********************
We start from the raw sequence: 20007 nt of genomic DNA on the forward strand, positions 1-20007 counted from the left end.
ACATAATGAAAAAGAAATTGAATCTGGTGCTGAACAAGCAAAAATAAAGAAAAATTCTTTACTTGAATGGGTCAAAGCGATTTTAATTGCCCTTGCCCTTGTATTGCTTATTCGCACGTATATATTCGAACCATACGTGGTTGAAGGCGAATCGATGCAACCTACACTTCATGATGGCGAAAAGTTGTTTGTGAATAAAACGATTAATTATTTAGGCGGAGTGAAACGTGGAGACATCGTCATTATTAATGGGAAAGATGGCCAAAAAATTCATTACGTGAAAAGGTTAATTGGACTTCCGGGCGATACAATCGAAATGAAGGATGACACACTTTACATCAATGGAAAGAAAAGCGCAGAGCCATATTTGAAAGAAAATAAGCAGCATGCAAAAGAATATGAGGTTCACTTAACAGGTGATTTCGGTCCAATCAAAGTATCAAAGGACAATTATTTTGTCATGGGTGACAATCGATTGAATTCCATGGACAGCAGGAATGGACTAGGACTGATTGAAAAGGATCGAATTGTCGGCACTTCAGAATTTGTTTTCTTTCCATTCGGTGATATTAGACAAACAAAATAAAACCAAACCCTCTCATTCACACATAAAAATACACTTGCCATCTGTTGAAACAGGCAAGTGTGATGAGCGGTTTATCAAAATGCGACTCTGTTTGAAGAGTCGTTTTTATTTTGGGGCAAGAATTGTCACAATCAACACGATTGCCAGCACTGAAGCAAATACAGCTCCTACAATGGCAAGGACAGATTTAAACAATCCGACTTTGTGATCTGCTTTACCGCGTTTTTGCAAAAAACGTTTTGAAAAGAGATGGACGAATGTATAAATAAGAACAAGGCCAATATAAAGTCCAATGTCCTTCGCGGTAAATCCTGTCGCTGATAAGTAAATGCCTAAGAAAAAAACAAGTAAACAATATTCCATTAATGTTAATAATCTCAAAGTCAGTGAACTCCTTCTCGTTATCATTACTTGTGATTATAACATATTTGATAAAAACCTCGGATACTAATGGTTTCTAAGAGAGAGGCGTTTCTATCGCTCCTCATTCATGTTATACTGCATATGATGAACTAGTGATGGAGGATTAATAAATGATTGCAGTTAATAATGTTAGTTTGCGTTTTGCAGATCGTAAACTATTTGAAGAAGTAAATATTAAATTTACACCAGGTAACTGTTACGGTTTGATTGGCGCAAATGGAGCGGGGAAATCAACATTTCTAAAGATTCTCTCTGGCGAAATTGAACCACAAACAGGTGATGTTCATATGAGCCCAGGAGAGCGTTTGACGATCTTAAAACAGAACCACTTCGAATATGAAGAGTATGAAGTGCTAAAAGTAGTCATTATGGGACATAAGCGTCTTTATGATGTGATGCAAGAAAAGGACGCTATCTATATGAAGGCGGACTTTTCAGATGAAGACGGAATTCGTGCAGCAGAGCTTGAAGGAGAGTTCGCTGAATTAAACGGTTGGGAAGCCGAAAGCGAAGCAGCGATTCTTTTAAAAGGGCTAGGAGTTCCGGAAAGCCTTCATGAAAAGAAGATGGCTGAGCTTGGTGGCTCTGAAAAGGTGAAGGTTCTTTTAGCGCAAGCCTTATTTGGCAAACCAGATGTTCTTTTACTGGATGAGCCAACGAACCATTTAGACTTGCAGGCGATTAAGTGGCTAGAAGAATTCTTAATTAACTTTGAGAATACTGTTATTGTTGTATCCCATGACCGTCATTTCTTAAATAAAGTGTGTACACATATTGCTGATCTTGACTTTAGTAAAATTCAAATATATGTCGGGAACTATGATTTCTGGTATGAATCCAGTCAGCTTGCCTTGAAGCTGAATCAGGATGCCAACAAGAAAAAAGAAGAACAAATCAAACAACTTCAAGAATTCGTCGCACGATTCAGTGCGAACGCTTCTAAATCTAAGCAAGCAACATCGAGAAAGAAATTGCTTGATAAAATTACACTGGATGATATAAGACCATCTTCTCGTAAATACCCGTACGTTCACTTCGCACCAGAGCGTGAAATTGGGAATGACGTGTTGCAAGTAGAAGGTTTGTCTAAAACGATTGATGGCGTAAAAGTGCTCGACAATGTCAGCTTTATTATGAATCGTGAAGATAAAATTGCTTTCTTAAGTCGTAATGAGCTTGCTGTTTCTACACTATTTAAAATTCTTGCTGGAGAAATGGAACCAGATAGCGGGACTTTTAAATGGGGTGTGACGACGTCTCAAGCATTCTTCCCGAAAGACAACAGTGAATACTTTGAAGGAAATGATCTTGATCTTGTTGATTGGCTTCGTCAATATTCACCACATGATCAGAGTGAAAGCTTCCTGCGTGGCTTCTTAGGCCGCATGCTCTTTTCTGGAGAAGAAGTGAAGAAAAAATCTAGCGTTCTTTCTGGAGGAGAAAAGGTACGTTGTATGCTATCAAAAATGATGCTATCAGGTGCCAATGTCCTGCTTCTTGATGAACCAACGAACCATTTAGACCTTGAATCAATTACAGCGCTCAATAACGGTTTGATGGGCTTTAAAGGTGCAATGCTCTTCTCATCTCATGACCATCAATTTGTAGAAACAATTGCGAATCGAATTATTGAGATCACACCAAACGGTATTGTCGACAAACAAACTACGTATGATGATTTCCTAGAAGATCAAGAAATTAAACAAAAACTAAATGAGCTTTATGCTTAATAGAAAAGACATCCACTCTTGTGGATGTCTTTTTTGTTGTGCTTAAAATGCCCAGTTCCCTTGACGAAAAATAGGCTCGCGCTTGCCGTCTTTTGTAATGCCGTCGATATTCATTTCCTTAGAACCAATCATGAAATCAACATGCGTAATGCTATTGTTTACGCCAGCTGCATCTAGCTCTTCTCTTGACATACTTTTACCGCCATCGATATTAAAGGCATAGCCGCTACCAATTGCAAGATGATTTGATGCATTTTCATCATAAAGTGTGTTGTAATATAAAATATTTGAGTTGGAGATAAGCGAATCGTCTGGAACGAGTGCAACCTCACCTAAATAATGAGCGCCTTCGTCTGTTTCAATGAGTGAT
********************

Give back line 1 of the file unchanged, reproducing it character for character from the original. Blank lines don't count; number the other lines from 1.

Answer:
We start from the raw sequence: 20007 nt of genomic DNA on the forward strand, positions 1-20007 counted from the left end.